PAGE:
PANEL DISCUSSION GEOENGINEERING AND CLIMATE CHANGE:
POSSIBILITIES, PROMISES, PERILS
MONDAY, MARCH 29 AT 3:30 PM
With a certain amount of anthropogenic climate change now "built in" to the system, the potential for rapid, irreversible outcomes, and doubts about the speed with which we can reduce greenhouse gas emissions, scientists and governments are beginning to contemplate deliberately engineering the earth's climate system. Opinions among the scientific community span the spectrum from "it's our responsibility to provide this tool for the toolbox" to revulsion at the hubris of the idea, and concerns that it could reduce pressure for greenhouse gas reductions. A flurry of reports and conferences have considered the feasibility of developing and deploying geoengineering, potential unintended consequences, and the difficulty of governing the technology in which some options may be unilaterally undertaken. This panel seeks to illuminate the many questions surrounding research on geoengineering, and the technology’s political and ethical dimensions; how does it compare with other solutions to global warming? Should we research it, much less seek to implement it? Is geoengineering acceptable because it addresses harms already done? How would we know when to use it? And who decides?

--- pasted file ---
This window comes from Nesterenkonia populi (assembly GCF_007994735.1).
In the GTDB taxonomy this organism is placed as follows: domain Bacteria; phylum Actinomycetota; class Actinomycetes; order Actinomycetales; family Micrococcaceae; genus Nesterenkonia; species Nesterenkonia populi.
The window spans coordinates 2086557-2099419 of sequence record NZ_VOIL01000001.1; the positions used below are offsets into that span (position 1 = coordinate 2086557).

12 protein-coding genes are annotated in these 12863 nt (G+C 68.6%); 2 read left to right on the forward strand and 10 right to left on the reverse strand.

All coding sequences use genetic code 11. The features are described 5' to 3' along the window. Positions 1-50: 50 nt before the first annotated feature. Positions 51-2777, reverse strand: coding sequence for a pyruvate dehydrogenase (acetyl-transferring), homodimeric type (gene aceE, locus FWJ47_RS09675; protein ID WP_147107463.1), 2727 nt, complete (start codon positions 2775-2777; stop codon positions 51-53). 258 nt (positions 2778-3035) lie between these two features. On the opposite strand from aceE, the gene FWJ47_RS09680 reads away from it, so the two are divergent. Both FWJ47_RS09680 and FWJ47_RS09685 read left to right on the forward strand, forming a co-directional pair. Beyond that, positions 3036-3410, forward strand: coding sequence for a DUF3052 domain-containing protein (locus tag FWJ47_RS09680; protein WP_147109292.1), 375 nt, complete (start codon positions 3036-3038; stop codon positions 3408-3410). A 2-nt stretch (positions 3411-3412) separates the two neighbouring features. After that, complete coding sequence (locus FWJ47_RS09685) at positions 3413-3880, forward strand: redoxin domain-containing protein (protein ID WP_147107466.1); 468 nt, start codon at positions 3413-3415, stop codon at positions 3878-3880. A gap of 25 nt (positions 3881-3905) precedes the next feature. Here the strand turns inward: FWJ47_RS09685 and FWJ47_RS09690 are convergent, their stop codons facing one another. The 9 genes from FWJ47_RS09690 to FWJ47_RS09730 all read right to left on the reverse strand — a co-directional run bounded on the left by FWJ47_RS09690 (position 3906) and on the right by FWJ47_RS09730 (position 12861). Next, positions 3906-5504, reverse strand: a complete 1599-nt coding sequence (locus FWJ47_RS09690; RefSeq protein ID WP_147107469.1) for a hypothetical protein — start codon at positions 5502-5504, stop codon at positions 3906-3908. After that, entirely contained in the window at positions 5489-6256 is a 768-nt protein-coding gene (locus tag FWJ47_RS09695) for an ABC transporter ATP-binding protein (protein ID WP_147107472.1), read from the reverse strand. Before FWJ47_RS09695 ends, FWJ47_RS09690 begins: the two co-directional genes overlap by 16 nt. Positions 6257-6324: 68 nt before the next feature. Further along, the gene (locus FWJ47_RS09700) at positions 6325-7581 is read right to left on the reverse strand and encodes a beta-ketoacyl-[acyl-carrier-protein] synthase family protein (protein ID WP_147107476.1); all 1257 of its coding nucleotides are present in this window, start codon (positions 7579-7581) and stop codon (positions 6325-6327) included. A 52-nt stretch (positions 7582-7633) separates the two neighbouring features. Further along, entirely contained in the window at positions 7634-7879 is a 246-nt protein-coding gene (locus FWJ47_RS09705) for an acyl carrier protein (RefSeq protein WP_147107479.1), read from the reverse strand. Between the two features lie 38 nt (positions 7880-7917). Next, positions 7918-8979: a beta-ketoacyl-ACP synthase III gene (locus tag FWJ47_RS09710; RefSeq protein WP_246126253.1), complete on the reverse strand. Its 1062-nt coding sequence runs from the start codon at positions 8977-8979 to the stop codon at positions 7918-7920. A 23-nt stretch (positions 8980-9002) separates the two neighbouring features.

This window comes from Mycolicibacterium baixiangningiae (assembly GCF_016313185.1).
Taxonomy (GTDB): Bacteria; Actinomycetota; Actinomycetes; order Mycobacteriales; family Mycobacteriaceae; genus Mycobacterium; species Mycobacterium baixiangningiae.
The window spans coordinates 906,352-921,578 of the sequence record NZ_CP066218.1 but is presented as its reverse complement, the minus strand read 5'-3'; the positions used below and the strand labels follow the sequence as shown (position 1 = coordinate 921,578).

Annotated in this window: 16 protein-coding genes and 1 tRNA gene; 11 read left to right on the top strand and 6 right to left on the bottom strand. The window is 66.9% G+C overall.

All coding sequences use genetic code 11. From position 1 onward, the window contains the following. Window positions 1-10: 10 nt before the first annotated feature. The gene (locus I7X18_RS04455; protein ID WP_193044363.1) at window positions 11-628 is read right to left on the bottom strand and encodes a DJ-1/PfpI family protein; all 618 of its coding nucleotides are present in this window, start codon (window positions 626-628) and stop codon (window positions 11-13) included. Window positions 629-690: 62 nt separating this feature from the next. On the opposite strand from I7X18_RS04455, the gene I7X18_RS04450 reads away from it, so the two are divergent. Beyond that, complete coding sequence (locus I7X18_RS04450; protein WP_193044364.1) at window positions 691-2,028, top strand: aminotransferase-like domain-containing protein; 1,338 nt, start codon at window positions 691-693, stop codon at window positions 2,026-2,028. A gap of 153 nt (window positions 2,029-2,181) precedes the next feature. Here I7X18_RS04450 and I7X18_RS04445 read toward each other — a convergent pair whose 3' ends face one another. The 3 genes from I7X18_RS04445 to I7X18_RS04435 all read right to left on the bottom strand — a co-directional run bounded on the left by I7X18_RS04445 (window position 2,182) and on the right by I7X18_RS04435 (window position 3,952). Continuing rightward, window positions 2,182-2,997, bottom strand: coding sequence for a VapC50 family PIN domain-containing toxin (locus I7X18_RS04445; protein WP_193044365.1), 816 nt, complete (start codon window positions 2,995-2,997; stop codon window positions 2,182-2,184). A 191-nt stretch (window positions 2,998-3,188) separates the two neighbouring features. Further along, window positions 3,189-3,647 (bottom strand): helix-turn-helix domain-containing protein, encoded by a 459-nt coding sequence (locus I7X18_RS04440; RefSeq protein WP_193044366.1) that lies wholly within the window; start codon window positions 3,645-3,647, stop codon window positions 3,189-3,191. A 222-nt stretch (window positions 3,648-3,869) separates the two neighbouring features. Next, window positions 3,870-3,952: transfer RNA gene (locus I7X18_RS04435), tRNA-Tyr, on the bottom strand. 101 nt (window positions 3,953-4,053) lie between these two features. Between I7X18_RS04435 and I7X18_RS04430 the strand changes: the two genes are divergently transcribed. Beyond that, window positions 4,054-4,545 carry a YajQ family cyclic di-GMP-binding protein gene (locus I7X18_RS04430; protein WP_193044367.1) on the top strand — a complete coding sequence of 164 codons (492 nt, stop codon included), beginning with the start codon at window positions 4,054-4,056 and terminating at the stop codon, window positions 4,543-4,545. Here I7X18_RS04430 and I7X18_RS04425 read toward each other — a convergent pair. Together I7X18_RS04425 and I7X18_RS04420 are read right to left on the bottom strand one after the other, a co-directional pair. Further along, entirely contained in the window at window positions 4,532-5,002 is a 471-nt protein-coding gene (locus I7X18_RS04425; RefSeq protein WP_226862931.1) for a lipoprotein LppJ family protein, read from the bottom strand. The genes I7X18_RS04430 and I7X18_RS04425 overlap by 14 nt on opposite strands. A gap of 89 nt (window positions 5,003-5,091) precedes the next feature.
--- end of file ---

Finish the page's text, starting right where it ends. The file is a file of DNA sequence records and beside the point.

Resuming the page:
- Max Boykoff, CU Environmental Studies and Geography
- Lisa Dilling, CU Environmental Studies
- Benjamin Hale, CU Environmental Studies and Philosophy
- Roger Pielke, Jr., CU Environmental Studies
- Bill Travis, CU Environmental Studies and Geography
A reception will start at 3:00 pm in the CIRES auditorium (338), with the talk beginning at 3:30 PM. This event is being co-sponsored by the CIRES Center for Science and Technology Policy Research, the CU Environmental Studies Program, the Renewable and Sustainable Energy Institute (RASEI), and the Institute of Behavioral Science, Environment and Society Program.